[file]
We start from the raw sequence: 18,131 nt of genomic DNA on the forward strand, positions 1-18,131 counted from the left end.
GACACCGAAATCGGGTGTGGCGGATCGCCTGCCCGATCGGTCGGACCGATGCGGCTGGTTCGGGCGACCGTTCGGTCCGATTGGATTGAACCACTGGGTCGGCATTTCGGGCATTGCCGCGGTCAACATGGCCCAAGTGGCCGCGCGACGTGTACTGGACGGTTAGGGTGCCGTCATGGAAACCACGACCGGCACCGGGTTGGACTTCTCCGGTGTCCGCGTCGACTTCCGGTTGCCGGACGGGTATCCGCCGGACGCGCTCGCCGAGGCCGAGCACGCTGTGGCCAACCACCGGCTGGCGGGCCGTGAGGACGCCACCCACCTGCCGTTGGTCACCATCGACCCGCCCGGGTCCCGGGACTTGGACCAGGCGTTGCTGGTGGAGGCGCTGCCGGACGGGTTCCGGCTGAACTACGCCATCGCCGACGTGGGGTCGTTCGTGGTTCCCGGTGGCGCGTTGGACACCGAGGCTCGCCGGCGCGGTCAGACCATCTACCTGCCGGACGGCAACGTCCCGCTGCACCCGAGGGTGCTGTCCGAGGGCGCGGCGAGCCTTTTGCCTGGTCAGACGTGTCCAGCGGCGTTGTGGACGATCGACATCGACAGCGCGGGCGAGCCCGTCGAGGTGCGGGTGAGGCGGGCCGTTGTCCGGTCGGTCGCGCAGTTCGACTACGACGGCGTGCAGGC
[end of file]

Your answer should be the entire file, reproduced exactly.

We start from the raw sequence: 18,131 nt of genomic DNA on the forward strand, positions 1-18,131 counted from the left end.
GACACCGAAATCGGGTGTGGCGGATCGCCTGCCCGATCGGTCGGACCGATGCGGCTGGTTCGGGCGACCGTTCGGTCCGATTGGATTGAACCACTGGGTCGGCATTTCGGGCATTGCCGCGGTCAACATGGCCCAAGTGGCCGCGCGACGTGTACTGGACGGTTAGGGTGCCGTCATGGAAACCACGACCGGCACCGGGTTGGACTTCTCCGGTGTCCGCGTCGACTTCCGGTTGCCGGACGGGTATCCGCCGGACGCGCTCGCCGAGGCCGAGCACGCTGTGGCCAACCACCGGCTGGCGGGCCGTGAGGACGCCACCCACCTGCCGTTGGTCACCATCGACCCGCCCGGGTCCCGGGACTTGGACCAGGCGTTGCTGGTGGAGGCGCTGCCGGACGGGTTCCGGCTGAACTACGCCATCGCCGACGTGGGGTCGTTCGTGGTTCCCGGTGGCGCGTTGGACACCGAGGCTCGCCGGCGCGGTCAGACCATCTACCTGCCGGACGGCAACGTCCCGCTGCACCCGAGGGTGCTGTCCGAGGGCGCGGCGAGCCTTTTGCCTGGTCAGACGTGTCCAGCGGCGTTGTGGACGATCGACATCGACAGCGCGGGCGAGCCCGTCGAGGTGCGGGTGAGGCGGGCCGTTGTCCGGTCGGTCGCGCAGTTCGACTACGACGGCGTGCAGGC